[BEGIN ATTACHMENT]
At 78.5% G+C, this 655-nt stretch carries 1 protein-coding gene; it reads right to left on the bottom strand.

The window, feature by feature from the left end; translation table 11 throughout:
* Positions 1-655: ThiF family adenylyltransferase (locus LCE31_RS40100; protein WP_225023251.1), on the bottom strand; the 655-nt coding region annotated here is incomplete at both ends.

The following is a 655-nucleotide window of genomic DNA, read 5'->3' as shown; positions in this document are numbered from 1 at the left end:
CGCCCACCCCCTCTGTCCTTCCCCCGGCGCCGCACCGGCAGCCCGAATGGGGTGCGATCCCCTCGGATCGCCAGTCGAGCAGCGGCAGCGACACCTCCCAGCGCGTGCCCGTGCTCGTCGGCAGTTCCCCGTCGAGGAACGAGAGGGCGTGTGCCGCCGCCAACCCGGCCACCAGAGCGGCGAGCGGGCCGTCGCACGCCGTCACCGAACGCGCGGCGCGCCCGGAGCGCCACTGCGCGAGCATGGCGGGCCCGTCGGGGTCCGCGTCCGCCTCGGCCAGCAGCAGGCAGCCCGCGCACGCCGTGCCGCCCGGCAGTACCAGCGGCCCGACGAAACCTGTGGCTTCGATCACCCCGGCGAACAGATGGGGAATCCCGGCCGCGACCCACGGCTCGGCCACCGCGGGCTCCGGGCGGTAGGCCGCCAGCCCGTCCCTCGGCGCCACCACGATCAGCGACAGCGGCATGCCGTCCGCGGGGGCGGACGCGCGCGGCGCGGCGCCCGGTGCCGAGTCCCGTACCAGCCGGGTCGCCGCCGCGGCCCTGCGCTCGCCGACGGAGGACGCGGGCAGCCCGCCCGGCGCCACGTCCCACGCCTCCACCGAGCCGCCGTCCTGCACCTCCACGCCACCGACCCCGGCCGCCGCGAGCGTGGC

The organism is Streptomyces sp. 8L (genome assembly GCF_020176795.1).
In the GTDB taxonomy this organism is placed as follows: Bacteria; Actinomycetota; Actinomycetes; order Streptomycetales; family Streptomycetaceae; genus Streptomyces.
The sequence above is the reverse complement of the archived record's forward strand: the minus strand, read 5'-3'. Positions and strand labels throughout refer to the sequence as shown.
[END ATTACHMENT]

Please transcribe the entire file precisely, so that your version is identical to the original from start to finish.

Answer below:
At 78.5% G+C, this 655-nt stretch carries 1 protein-coding gene; it reads right to left on the bottom strand.

The window, feature by feature from the left end; translation table 11 throughout:
* Positions 1-655: ThiF family adenylyltransferase (locus LCE31_RS40100; protein WP_225023251.1), on the bottom strand; the 655-nt coding region annotated here is incomplete at both ends.

The following is a 655-nucleotide window of genomic DNA, read 5'->3' as shown; positions in this document are numbered from 1 at the left end:
CGCCCACCCCCTCTGTCCTTCCCCCGGCGCCGCACCGGCAGCCCGAATGGGGTGCGATCCCCTCGGATCGCCAGTCGAGCAGCGGCAGCGACACCTCCCAGCGCGTGCCCGTGCTCGTCGGCAGTTCCCCGTCGAGGAACGAGAGGGCGTGTGCCGCCGCCAACCCGGCCACCAGAGCGGCGAGCGGGCCGTCGCACGCCGTCACCGAACGCGCGGCGCGCCCGGAGCGCCACTGCGCGAGCATGGCGGGCCCGTCGGGGTCCGCGTCCGCCTCGGCCAGCAGCAGGCAGCCCGCGCACGCCGTGCCGCCCGGCAGTACCAGCGGCCCGACGAAACCTGTGGCTTCGATCACCCCGGCGAACAGATGGGGAATCCCGGCCGCGACCCACGGCTCGGCCACCGCGGGCTCCGGGCGGTAGGCCGCCAGCCCGTCCCTCGGCGCCACCACGATCAGCGACAGCGGCATGCCGTCCGCGGGGGCGGACGCGCGCGGCGCGGCGCCCGGTGCCGAGTCCCGTACCAGCCGGGTCGCCGCCGCGGCCCTGCGCTCGCCGACGGAGGACGCGGGCAGCCCGCCCGGCGCCACGTCCCACGCCTCCACCGAGCCGCCGTCCTGCACCTCCACGCCACCGACCCCGGCCGCCGCGAGCGTGGC

The organism is Streptomyces sp. 8L (genome assembly GCF_020176795.1).
In the GTDB taxonomy this organism is placed as follows: Bacteria; Actinomycetota; Actinomycetes; order Streptomycetales; family Streptomycetaceae; genus Streptomyces.
The sequence above is the reverse complement of the archived record's forward strand: the minus strand, read 5'-3'. Positions and strand labels throughout refer to the sequence as shown.